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Annihilating The Ivories: A Solo Piano Workout Mix

Every day, pianists hear sob stories from people who took lessons as a kid and then stopped. These former students almost invariably wish they'd continued. Some wish they could impress potential paramours with their mad skills, while others simply want to casually pinpoint piano music on television in front of friends. But they can't.

Then there are those who never learned piano at all. But don't fall apart if you suffer from this sad affliction: Even if the simple mechanics of "Chopsticks" elude you, it's still possible to lead a normal life. And one way to experience the rush of playing a concerto without actually touching the keys is to combine the music with other physical activites, such as working out. (Of course, for pianists, playing can be a workout in and of itself.)

A word of caution: If you think exercise consists of sitting on the couch squeezing a stress ball, then this workout mix isn't for you. If you have high blood pressure, then you should listen with care. In fact, if you have any history of coronary disease in your family, you probably shouldn't listen at all.

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Schumann: Toccata in C major, Op. 7

Do you feel that gym membership isn't in the stars for you? Learn and play this toccata instead. The word "toccata" comes from the Italian for "touch" -- and the athletic challenge here is to touch every note as fast and accurately as you can. Do it right and you're guaranteed to break a sweat. Performing the opening passages alone have caused many a right hand to shrivel and die. Schumann never wrote actual exercises for the piano, but he probably figured this piece made up for that.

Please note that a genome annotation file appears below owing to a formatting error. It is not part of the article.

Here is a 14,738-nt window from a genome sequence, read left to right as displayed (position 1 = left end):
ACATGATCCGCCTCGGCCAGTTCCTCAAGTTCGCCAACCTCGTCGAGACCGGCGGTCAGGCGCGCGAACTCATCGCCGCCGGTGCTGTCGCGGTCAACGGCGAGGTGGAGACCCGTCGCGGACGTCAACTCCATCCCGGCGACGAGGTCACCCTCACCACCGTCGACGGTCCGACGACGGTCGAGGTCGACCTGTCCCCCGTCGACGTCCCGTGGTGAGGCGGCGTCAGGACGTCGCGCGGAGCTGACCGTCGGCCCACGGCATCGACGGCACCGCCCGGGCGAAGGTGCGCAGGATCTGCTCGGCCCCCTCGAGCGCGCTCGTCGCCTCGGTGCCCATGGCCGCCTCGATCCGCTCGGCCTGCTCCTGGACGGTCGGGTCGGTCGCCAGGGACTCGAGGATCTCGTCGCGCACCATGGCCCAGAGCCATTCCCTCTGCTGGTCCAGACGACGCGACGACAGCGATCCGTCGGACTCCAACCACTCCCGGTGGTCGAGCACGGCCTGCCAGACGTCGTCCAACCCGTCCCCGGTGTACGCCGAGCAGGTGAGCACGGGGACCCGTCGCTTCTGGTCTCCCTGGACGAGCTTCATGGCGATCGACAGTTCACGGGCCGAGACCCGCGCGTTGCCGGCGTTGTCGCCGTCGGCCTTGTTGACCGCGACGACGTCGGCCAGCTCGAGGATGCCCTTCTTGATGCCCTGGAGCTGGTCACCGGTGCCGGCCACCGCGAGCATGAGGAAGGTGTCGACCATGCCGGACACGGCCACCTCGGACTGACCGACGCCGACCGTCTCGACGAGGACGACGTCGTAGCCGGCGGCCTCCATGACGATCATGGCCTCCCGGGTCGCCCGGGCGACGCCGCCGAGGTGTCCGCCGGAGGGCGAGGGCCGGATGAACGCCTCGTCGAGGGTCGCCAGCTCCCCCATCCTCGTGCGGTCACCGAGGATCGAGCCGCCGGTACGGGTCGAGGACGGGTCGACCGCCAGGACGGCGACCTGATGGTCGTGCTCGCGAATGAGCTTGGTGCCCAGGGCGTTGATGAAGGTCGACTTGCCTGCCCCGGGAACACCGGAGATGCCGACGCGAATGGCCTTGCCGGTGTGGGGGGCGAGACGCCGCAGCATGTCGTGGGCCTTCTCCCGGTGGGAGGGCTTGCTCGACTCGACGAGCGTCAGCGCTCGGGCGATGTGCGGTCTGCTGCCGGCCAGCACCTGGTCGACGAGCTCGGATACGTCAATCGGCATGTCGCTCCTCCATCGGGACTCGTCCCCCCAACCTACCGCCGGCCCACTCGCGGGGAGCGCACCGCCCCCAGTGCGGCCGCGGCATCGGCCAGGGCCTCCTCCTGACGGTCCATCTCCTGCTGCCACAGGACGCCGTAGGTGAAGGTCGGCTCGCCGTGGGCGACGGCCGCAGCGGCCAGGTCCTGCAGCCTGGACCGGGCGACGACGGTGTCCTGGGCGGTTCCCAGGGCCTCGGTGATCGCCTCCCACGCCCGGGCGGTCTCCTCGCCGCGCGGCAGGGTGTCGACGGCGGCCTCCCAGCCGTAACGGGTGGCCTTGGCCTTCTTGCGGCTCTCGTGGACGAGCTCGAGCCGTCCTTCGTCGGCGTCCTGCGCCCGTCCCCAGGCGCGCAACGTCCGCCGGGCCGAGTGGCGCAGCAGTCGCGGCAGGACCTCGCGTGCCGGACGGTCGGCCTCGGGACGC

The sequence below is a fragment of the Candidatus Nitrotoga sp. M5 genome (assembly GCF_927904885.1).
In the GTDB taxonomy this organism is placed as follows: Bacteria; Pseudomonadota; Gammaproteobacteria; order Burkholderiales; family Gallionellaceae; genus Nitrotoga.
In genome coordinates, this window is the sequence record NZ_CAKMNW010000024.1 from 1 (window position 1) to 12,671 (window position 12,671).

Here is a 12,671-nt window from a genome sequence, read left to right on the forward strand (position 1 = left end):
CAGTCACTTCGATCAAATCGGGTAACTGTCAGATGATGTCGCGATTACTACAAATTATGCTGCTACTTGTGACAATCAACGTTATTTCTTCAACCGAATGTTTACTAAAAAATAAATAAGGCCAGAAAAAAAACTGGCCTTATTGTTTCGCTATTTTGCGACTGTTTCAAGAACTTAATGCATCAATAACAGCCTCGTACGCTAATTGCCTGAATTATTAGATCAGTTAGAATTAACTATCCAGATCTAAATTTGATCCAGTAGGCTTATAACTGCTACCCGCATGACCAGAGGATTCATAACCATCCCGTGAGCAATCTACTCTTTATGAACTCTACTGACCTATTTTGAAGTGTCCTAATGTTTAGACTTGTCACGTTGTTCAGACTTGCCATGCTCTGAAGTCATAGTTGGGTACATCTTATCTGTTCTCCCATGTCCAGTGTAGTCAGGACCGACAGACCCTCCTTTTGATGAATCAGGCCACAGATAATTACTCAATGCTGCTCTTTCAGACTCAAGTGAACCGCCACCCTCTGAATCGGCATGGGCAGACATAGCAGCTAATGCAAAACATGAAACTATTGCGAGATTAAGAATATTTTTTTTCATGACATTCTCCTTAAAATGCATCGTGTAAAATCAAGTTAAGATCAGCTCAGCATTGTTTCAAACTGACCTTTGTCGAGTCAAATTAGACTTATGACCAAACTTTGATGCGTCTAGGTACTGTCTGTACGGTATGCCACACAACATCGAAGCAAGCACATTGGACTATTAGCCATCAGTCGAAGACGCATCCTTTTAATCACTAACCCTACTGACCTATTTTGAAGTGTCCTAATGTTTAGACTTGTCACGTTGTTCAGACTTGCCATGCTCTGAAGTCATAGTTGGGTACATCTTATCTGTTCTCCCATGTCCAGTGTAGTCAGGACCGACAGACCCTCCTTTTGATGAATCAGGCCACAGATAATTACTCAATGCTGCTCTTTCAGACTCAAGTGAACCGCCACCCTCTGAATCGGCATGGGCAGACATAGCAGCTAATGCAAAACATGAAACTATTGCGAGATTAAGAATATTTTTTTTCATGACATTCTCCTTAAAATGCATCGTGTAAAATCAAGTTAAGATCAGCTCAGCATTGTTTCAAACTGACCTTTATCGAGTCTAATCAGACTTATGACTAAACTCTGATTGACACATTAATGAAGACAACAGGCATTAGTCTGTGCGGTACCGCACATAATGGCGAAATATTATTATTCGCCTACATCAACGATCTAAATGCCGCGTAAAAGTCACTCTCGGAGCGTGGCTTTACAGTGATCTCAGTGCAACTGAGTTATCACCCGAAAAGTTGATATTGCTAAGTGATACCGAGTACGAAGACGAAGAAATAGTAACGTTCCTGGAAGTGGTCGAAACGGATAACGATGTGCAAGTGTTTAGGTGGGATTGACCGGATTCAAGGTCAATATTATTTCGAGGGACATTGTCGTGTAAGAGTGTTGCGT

Bartok: Suite, Op. 14: Allegro Molto

This piece is, for lack of a better word, insane. Before you even know what's happening, the left hand comes growling out of the lower register like a demon freight train from hell. Add the percussive melody in the right hand and the blistering tempo, and this is guaranteed to get you pumped. Not recommended while lifting hand weights -- you need to be sprinting uphill with 40 pounds on your back to truly appreciate this piece.

Chopin: Sonata in B Minor, Op.58: Finale

Chopin's 200th-birthday celebrations this year are getting old, but the B minor sonata never will. Something about the rollicking 6/8 meter of the finale leaves us all breathless -- which naturally burns calories that much faster. Besides, the Tolkien-esque aura of darkness and peril is bound to boost heart rates. This is the piece they should have played when Aragorn is running across the plains of Rohan after the orcs who stole the innocent hobbits. But I digress.

Alkan: Scherzo Diabolico

Yes, Diabolico means "devilish." It's unclear whether Charles-Valentin Alkan was referring to speed or straight-up difficulty when he named this piece. Scholars are just starting to rediscover his works, so the jury might be out for a while. However, the best way to rediscover a composer is to get physically involved with the music. So load this piece on your player and make your feet match the beat while you're puffing down your neighborhood running path.

Beethoven: Sonata in F major, Op. 54: Allegretto

The words "perpetuum mobile" are frequently used to describe the finale of this sonata. That's because, as the phrase implies, it keeps on moving -- just like you on the Stairmaster. Put this piece on repeat to enhance your endurance. About halfway through, you'll become aware of the fact that the same pattern of straight-up eighth notes has been hammering into your head the whole time. Happily, that can only make you run faster.

Ashalen Sims